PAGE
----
When you are ready to install your first system, call on the manufacturer or an experienced colleague to walk you through the installation. Again, it is not difficult, but some simple tips will help avoid some aggravation. (For instance, you have to coil the tubing in your boat in the proper direction for easy deployment. Trust me on this!)
What Not to Say
You now know the basics of aeration systems and what they can do. Just as important, however, is to understand what they don’t do. This is important, because there are a lot of misconceptions and misinformation regarding aeration systems.
“It’s a filter.” Many times I hear both consumers and contractors tell me that they think an aeration system filters the pond water. This is technically not true, and you should never refer to these systems as filters. The air bubbles produced by the diffuser float to the surface, which pushes water upward through the water column. This causes a cycling or circulation effect that brings oxygen-rich surface water down to the bottom, which is the catalyst for all kinds of beneficial effects. But “filtering” is not one of them.
“It prevents algae.” Phosphorus combines with iron in the presence of oxygen. Iron is present in practically every water body. If you tie up the extra phosphorus, there will be less phosphorus available for algae to utilize and flourish. While this is true, there are always several factors at play when talking about algae. The presence of rooted aquatic vegetation is a strong influencer in algae growth, as is available sunlight in the depths of the pond, which is also influenced by water clarity. An aeration system helps to discourage excessive algae growth in the right conditions, but that is all. Never set a false expectation with your customer by suggesting they won’t have algae after installing an aeration system.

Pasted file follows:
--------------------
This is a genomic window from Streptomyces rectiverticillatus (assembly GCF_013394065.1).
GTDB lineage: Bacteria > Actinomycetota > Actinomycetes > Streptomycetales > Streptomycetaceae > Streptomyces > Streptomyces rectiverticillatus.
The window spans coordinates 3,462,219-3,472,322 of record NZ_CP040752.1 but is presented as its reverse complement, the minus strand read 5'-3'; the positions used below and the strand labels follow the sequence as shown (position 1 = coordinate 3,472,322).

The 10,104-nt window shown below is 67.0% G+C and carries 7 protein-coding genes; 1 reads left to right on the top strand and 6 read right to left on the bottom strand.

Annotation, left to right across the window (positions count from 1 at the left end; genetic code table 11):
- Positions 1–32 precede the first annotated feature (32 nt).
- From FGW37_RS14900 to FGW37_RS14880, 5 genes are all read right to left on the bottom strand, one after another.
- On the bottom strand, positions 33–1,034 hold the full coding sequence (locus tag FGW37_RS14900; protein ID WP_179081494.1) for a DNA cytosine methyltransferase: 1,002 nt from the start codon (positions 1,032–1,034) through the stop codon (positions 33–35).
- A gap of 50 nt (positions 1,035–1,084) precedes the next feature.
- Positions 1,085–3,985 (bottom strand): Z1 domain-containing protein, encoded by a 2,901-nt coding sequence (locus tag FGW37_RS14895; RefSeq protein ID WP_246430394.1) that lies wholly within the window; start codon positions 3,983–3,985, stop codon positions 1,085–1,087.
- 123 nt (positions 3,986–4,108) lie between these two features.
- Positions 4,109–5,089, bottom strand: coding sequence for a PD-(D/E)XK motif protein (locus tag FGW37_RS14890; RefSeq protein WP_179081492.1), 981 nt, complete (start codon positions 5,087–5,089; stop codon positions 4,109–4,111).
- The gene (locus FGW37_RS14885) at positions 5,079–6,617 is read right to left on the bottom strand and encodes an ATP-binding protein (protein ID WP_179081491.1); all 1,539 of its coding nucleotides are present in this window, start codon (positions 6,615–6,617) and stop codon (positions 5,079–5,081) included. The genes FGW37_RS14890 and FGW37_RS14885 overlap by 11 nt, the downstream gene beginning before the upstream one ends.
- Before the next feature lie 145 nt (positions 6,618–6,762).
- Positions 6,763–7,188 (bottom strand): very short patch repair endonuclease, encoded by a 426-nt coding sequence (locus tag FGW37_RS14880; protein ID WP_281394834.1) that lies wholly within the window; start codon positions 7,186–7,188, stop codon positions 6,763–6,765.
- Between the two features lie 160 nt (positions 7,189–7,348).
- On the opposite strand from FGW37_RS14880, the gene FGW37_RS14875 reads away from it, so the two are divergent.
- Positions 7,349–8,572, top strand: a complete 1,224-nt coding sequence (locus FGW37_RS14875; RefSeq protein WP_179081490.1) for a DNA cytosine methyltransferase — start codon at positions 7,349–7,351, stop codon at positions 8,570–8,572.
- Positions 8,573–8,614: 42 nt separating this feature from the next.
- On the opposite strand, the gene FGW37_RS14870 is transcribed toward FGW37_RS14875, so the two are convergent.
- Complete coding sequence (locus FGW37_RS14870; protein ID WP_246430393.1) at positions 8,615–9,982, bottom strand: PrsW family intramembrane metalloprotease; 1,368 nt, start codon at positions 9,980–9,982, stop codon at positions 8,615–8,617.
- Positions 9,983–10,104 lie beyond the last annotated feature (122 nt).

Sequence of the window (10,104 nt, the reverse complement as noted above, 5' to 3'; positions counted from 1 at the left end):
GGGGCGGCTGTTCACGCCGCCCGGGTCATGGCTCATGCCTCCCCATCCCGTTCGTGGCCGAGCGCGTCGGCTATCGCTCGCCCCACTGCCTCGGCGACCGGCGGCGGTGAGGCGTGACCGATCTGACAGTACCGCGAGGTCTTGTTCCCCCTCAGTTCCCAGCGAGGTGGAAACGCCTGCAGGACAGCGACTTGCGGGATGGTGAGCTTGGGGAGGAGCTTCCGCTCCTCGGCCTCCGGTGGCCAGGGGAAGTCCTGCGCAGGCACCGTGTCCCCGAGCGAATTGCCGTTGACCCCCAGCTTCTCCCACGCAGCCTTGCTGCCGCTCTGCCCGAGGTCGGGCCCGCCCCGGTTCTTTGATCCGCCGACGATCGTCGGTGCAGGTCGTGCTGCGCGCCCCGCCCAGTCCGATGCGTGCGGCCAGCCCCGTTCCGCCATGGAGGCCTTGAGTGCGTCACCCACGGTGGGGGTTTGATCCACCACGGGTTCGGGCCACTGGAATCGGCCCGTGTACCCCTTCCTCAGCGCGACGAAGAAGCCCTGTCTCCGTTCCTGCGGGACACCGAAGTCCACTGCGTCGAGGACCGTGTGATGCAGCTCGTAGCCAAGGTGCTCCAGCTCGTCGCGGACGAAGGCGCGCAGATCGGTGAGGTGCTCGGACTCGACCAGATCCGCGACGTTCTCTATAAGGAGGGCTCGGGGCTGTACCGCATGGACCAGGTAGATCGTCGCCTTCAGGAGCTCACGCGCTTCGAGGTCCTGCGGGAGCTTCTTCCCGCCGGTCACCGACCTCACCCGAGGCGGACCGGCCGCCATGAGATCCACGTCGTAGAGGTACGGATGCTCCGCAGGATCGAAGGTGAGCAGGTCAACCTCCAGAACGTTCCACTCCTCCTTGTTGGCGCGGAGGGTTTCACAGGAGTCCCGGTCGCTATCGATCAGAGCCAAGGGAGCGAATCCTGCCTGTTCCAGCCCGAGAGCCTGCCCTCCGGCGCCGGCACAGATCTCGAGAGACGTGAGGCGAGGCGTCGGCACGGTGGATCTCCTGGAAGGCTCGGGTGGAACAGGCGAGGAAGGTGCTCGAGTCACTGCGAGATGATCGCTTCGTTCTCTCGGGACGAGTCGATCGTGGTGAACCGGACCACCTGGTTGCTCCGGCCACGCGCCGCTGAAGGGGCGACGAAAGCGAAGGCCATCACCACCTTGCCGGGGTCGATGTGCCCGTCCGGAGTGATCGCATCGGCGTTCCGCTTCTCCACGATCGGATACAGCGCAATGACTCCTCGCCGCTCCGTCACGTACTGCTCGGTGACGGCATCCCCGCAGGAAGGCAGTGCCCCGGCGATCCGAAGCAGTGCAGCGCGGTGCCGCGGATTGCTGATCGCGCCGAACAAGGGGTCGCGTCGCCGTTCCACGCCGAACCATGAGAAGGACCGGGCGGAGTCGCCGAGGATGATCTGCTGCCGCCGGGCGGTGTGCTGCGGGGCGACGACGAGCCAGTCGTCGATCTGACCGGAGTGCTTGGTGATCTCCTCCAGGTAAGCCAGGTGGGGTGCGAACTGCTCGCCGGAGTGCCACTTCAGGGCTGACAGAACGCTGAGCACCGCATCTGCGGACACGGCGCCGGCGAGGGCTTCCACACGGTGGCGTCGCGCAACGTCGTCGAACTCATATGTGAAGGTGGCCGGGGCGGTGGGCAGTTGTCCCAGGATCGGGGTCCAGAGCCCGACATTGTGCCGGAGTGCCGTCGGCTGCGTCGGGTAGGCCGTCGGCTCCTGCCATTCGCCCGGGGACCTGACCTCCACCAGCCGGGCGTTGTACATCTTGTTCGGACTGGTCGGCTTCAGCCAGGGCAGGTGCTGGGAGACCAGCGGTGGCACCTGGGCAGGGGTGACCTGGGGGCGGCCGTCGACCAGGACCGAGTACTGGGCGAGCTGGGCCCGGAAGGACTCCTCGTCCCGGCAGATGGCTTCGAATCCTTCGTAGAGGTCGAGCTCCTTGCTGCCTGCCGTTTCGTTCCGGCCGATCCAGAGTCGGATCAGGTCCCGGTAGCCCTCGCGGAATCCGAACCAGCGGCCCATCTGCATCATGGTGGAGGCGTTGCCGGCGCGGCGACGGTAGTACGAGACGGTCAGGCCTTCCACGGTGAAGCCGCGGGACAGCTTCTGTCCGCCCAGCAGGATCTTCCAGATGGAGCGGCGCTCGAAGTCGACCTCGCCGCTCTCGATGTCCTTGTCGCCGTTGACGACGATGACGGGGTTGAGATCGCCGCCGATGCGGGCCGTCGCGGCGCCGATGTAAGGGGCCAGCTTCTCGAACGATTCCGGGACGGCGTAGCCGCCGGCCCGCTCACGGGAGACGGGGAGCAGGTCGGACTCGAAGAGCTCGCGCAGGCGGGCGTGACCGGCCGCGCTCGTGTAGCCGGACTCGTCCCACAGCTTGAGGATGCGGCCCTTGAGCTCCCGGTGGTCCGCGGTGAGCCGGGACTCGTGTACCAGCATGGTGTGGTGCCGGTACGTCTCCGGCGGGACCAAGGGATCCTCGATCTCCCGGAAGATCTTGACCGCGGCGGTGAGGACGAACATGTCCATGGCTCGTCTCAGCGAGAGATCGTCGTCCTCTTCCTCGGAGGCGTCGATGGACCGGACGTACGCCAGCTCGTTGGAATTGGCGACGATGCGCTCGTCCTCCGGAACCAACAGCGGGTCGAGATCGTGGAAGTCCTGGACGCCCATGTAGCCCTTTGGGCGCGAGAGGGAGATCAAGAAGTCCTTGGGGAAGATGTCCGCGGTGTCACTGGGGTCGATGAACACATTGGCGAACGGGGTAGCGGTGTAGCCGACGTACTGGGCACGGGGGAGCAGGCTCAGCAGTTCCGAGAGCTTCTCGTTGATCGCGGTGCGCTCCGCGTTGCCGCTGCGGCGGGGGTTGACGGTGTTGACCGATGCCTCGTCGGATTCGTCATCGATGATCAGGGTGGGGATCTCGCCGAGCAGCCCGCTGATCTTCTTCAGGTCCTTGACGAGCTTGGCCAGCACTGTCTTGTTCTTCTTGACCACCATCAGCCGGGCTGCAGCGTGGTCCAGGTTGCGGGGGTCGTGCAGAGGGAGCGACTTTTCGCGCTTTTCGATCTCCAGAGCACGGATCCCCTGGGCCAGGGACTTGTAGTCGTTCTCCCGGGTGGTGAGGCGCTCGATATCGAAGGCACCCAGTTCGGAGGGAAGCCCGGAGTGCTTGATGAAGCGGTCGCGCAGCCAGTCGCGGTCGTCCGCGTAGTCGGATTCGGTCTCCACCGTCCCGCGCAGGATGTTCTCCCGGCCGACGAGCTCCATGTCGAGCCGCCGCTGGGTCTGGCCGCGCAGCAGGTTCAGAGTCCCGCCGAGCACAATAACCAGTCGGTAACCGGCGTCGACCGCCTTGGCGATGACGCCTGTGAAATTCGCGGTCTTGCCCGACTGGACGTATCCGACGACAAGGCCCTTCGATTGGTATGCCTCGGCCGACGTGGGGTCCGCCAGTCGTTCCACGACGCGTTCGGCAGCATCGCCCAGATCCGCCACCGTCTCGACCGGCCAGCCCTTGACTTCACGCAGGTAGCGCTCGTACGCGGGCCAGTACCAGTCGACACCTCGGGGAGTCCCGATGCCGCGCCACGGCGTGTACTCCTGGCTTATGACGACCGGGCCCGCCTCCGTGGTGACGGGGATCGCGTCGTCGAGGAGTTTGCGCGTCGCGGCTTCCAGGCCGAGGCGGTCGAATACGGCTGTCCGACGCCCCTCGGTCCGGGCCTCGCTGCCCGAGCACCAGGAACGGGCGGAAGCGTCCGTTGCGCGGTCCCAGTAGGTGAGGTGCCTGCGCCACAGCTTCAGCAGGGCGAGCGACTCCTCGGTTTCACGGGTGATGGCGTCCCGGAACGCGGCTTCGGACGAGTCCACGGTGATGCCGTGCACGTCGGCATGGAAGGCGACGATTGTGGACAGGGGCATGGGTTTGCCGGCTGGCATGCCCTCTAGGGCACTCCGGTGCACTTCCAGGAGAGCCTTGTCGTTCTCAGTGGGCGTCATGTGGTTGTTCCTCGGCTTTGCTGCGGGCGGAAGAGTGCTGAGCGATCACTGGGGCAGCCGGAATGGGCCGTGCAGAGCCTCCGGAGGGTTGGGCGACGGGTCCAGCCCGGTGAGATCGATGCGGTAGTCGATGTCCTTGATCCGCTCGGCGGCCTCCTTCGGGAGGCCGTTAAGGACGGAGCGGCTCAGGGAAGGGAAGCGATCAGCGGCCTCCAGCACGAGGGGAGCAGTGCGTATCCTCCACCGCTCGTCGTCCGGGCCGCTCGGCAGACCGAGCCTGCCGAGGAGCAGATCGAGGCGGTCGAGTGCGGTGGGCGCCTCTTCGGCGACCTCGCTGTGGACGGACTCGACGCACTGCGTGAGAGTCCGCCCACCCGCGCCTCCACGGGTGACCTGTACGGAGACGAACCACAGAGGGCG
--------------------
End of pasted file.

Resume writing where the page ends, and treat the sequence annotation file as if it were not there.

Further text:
“It makes the water crystal clear.” Actually, in the beginning, you may notice reduced clarity when bottom sediments are disturbed and pushed upward into the water column. An aerated pond is going to be teeming with life, both microscopic and macroscopic. Certain times of the season will see increased levels of various microorganisms such as phytoplankton and zooplankton. Runoff and feeder streams will undoubtedly bring sediment particles into the pond at various times of the year, which can cloud the water for quite some time. There is a longstanding misconception that aeration systems will make a pond become crystal clear and stay that way permanently. You must always remember that earth-bottom ponds are a constantly evolving and living system. Never guarantee clear water in these systems.
“It’s a quick fix.” Aeration systems are a tremendous proactive method for promoting overall ecosystem health. Just don’t expect instant results. This is more of a long-term and somewhat passive approach to pond management. It sets the stage for increased effectiveness of other management activities and fosters a more suitable environment for fish and other aquatic life, including beneficial bacteria. Think of it this way: Many ponds have been accumulating muck and experiencing eutrophication for decades. Any attempts to rectify this situation (short of dredging) are going to take time. You should preach patience with your customer.
Simply put, be careful not to oversell or overhype the aeration concept. Setting expectations is critical to avoid having a dissatisfied customer. You can promote all the great benefits of aeration in a way that makes the customer feel comfortable and happy to know that they are doing a good thing for the entire pond’s ecosystem. It truly is one of the best management tools you can use for just about any pond to promote a strong and balanced ecosystem.